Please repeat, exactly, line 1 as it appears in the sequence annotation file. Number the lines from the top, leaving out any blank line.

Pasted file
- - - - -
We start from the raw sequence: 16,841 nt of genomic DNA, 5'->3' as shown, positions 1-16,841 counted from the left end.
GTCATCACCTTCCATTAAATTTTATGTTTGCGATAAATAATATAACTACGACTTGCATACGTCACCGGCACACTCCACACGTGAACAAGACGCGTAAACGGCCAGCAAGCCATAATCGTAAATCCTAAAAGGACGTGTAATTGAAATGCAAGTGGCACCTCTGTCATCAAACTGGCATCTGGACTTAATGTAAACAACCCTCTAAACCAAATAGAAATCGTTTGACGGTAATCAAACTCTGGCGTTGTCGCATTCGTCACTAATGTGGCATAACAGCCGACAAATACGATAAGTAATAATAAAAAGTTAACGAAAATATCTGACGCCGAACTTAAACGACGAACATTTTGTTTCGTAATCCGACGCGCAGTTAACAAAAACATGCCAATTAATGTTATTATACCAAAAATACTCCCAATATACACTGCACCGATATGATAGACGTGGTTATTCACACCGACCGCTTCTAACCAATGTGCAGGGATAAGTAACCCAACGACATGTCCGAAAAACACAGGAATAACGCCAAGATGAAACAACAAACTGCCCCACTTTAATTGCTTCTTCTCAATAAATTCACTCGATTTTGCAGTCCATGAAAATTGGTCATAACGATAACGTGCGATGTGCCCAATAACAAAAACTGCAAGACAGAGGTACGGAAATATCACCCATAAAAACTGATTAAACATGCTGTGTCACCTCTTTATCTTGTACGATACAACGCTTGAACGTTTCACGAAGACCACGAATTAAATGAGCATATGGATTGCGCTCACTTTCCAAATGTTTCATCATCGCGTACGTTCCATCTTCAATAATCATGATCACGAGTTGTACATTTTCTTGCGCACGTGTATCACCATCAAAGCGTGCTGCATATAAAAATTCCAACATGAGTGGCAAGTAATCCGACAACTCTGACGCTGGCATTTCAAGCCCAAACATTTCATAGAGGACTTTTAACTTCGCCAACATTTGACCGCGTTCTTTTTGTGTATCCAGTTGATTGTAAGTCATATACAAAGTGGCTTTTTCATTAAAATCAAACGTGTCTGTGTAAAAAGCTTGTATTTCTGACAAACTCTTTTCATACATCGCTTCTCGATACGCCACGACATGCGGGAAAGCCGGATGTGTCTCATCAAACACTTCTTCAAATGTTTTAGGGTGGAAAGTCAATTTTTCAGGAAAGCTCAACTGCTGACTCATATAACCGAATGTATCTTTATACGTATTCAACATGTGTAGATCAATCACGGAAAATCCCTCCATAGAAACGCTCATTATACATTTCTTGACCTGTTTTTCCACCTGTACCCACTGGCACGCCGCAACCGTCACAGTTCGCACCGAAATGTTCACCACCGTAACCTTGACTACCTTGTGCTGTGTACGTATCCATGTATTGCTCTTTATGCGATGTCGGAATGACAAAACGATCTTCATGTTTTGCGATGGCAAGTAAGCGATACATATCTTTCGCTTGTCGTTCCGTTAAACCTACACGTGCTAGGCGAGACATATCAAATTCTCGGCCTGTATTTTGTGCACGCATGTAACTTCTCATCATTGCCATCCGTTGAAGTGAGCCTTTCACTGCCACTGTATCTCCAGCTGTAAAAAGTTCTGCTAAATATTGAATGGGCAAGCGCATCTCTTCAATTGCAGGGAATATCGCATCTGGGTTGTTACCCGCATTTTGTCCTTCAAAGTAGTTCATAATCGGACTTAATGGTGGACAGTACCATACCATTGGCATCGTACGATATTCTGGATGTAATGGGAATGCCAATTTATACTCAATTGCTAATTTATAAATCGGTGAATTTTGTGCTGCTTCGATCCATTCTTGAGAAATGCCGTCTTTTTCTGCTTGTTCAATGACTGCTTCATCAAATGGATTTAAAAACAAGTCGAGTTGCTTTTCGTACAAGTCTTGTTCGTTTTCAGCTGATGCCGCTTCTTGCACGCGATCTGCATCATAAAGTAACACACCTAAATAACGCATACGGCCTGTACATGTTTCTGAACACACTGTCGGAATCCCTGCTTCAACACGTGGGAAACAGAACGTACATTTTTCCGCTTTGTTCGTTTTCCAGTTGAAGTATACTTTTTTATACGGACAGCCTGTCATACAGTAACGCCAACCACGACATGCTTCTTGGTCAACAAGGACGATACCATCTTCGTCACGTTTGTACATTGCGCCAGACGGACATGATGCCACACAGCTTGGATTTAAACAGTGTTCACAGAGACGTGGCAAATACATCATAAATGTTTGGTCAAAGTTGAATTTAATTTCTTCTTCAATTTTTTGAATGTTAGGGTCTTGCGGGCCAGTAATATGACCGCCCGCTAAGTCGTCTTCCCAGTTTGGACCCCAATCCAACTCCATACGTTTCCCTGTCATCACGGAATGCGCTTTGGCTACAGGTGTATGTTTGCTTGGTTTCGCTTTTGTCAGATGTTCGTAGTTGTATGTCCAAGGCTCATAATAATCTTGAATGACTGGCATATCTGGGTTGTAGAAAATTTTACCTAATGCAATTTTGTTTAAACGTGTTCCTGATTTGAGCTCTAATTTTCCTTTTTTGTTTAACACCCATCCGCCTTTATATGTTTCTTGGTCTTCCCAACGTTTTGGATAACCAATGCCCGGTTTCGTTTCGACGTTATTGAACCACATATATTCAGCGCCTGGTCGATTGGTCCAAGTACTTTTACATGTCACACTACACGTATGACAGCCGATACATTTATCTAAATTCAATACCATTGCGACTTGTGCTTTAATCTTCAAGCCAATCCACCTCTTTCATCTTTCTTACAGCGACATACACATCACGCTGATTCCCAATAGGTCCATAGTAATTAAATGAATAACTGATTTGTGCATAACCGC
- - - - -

We start from the raw sequence: 16,841 nt of genomic DNA, 5'->3' as shown, positions 1-16,841 counted from the left end.